Today, I did something I’ve been meaning to do all summer – I started a bullet journal. This journaling system is pretty much a cult phenomenon in some communities. Think of it as the sleeper hit of diaries. What it is, at its root, is “to do” list in a very specific format, developed by Ryder Carroll, who’s made his ideas available for free over at his website. And let me tell you, it’s extensive. The bullet journal is billed as “the analog system for the digital age,” and to some extent, that’s the appeal. As much fun as my productivity apps are, there’s something innately satisfying about taking a pen to paper, or the physical action of drawing an “x” through a bullet point to mark it as done. The bullet journal website has a huge number of complex “extensions” and “modules” to the basic bullet journal formula in its library, but for beginners like me (and, presumably, you!) a simple approach might be best at first.
Beginner’s Guide to The Bullet Journal
Obviously, to start bullet journaling, you’ll need a journal in which to bullet, like so:
If you’re stressing over notebook choice, I have an entire post on finding the perfect bullet journal notebook. I picked this one up at Walmart for less that $2. For me, it’s perfect – its size makes it portable, the durable vinyl cover and elastic band protect the pages, and the ribbon bookmark will make accessing certain pages a breeze. I have very specific criteria for notebook purchases, too. The notebook must willingly stay open on its own, the pages must be thick enough to turn easily, and, most importantly, the paper must be white. Cream or yellowish paper is somehow deeply annoying to me.
Some people find that simple ruled pages don’t suit them, so a graph-paper or even dotted journal might be worth looking at. I’ve found notebooks at Target that have all the months and the numbers 1-31 printed at the top, to make dating pages easier. Spiral bound notebooks work just as well as journal bound ones. What I’m getting at is that this journal needs to fit you and your needs, so don’t be afraid to be picky about it. Check here for a list of popular brands! I think the one universal criteria, though, should be durability. Ideally, your bullet journal will be around for a while. The creator has been keeping a journal a year for over twenty years, and can look back on any year at his leisure, and that sounds incredible to me.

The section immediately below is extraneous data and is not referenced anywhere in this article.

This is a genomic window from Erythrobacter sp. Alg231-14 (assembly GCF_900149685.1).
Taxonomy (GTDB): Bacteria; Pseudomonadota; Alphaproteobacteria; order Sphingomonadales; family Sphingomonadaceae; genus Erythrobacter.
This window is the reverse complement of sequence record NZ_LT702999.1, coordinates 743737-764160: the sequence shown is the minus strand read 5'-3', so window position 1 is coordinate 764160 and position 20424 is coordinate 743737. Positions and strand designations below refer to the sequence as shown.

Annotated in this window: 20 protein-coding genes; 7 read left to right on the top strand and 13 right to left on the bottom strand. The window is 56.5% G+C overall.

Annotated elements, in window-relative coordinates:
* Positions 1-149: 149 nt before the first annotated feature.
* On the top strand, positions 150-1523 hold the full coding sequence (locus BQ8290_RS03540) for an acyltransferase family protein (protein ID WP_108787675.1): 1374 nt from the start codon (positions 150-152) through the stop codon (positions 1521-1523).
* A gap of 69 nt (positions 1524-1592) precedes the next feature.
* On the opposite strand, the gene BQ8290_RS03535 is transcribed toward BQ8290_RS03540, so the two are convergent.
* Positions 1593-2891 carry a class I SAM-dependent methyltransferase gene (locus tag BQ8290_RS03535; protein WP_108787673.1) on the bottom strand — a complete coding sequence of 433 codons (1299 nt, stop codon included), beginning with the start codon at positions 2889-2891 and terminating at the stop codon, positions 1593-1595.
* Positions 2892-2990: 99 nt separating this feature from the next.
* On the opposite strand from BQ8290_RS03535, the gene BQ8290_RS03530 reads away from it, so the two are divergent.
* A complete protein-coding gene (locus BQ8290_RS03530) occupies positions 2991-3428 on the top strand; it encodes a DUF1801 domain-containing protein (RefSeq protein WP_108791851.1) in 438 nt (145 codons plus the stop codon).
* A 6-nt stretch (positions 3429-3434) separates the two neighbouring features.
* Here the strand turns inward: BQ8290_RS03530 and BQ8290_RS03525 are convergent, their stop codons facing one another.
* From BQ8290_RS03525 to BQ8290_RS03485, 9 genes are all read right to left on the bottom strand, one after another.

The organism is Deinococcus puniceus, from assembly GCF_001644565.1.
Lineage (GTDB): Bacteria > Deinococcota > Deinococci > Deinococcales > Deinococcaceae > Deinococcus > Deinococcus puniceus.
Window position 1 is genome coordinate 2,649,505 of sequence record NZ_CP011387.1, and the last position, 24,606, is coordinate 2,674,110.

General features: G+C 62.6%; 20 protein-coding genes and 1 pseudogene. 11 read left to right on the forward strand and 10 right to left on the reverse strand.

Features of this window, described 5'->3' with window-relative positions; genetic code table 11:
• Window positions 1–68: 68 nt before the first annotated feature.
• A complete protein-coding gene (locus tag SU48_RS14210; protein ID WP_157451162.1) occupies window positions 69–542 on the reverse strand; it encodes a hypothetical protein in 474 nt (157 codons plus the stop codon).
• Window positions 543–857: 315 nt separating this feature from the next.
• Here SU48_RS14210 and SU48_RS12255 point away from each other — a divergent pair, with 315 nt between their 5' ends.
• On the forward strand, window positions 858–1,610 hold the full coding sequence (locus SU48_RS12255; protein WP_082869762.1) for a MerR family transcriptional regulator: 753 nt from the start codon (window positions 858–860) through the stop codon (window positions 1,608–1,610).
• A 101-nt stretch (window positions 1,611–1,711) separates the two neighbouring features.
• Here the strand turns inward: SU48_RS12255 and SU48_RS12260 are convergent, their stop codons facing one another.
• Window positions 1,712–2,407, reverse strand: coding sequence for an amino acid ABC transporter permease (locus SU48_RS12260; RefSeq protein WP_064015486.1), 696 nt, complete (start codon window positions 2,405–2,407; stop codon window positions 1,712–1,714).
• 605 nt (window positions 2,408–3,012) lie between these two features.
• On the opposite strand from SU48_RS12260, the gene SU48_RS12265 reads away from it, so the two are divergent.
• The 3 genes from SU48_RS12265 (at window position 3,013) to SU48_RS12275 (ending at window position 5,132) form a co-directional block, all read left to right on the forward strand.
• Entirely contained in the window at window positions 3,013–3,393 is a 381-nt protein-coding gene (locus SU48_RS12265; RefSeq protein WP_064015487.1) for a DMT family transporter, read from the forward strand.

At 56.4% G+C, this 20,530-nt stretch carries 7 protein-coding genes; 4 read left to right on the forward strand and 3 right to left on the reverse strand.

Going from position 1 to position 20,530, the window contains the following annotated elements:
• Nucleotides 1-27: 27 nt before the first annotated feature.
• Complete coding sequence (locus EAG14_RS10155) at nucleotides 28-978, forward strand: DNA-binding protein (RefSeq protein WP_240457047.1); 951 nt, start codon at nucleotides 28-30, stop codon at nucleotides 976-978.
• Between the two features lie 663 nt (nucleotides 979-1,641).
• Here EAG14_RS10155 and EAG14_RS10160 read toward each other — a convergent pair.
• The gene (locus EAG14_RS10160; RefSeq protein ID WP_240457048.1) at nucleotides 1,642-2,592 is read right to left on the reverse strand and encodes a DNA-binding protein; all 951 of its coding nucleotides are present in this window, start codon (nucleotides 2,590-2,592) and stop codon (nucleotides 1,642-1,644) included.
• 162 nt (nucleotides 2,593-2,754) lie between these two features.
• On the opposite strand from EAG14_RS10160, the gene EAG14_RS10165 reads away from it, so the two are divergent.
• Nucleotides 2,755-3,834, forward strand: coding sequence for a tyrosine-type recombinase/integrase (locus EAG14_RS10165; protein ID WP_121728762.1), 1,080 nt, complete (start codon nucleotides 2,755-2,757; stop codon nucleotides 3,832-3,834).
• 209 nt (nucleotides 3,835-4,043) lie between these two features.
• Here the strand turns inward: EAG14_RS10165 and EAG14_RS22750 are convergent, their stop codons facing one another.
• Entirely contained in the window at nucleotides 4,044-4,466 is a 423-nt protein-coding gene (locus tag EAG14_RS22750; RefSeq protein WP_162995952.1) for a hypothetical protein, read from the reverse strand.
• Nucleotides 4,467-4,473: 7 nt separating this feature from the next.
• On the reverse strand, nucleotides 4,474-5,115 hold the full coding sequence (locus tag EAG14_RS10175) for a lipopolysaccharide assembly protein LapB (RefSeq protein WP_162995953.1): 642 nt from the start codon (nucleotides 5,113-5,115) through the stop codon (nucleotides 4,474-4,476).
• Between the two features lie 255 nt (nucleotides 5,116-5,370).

From what I understand, this is apparently the most important part of any bullet journal. Since the whole point of the journal is to keep you organized, a well-structured index will save your life. After all, you’re hoping for a stress free semester. In addition to containing a legend of all the bullets you use and their meanings, it’ll give you a way to navigate whatever you choose to put in your journal with ease. The most common use for bullet journals is for daily to-do lists, and you can keep track of what pages hold what months easily from your index. But the beauty of the system is that it’s flexible enough to do so much more. From monthly overviews to food diaries to ongoing projects, the bullets can be modified to fit all of your needs. So far, I’m just focusing on my day-to-day tasks and monthly overviews for planning, so my index looks like this: